So if the animals have no idea what is happening, how do we know? Animals usually know. Deer will feed in the fields before a storm. Geese usually fly south as cold weather approaches. Their habits are often governed by the weather.
But this year is different. While we’re shivering and freezing our butts off here in upstate New York, Alaska has had some record warm days. I talked with a woman the other day who is a pilot and flies freight into the distant, back-country villages of Alaska. She told me in many areas, there’s not even snow on the ground. Many of the lakes and rivers never even froze this year. The bears never went into hibernation. Eleven thousand years ago, 200 feet of ice sat right there.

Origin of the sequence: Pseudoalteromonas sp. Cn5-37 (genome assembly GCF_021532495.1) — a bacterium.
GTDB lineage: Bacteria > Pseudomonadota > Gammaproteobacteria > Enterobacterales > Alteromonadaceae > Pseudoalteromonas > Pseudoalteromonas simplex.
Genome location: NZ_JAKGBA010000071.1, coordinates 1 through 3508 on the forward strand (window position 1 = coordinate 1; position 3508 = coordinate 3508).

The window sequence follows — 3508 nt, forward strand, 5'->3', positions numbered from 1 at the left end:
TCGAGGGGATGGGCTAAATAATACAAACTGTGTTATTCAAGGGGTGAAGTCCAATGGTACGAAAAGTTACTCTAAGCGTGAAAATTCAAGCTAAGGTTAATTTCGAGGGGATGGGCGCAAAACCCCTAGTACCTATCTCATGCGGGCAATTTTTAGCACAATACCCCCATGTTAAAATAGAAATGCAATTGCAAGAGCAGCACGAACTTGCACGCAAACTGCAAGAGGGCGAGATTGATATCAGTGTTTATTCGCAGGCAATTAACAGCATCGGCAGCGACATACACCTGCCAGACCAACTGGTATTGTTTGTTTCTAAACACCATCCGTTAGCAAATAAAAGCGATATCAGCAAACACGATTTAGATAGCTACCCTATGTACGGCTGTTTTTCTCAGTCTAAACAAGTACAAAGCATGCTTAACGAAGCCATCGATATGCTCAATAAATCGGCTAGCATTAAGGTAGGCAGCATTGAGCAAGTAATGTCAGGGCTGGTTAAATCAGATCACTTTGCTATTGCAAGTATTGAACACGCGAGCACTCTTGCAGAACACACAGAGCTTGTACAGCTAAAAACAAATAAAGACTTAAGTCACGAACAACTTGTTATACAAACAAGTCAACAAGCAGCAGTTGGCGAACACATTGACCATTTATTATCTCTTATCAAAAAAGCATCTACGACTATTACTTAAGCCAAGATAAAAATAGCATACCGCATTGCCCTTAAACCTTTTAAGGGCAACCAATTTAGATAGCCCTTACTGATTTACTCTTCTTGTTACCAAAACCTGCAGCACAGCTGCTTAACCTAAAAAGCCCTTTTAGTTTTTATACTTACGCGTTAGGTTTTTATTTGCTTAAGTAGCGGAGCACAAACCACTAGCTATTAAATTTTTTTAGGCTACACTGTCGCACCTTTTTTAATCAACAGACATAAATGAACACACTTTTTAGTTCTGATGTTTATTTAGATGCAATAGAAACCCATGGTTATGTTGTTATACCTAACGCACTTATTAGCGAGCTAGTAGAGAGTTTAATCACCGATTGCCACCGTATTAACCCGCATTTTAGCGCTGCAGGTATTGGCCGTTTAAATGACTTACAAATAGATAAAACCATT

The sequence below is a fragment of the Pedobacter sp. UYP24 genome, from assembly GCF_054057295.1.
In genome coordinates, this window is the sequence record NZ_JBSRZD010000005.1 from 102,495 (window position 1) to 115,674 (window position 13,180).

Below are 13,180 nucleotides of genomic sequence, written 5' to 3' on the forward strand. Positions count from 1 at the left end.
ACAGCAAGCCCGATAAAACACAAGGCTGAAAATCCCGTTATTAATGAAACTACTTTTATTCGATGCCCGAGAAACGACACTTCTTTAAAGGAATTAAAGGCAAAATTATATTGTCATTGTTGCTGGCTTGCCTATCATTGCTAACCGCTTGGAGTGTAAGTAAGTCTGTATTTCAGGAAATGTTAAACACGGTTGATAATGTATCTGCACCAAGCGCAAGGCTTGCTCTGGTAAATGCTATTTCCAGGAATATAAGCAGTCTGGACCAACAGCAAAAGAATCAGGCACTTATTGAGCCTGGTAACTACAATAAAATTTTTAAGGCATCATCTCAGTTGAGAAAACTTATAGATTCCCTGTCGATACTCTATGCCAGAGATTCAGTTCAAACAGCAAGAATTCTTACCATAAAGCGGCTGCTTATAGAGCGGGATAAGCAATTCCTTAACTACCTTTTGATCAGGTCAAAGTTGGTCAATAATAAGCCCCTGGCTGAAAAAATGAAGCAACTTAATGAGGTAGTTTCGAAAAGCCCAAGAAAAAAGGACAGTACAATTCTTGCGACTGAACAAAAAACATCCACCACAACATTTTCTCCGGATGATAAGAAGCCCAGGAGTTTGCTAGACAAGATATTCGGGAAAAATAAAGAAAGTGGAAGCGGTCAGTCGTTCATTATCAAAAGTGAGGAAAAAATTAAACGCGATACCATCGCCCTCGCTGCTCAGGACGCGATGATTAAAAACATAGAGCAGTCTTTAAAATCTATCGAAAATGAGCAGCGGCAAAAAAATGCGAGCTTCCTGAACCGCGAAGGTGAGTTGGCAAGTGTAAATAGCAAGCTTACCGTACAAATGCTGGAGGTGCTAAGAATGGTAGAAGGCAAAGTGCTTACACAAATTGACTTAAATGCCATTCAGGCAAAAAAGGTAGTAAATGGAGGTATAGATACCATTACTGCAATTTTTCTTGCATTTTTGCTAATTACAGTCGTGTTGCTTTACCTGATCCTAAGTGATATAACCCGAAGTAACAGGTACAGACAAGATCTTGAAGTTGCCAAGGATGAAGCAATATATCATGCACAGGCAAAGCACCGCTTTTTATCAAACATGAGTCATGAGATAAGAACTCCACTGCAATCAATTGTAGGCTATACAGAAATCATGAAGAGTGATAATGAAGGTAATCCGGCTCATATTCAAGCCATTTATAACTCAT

The Finger Lakes and even Otsego Lake were carved out by the southern flow. That melted back long before man burned coal and drove cars. The earth is ever changing. We will have cold winters and hot summers, and sometimes warm winters and cool summers. And every once in a while we’ll have a mixture.
After all, weather is a finicky thing.
Rick Brockway writes a weekly outdoors column for The Daily Star. Email him email@example.com.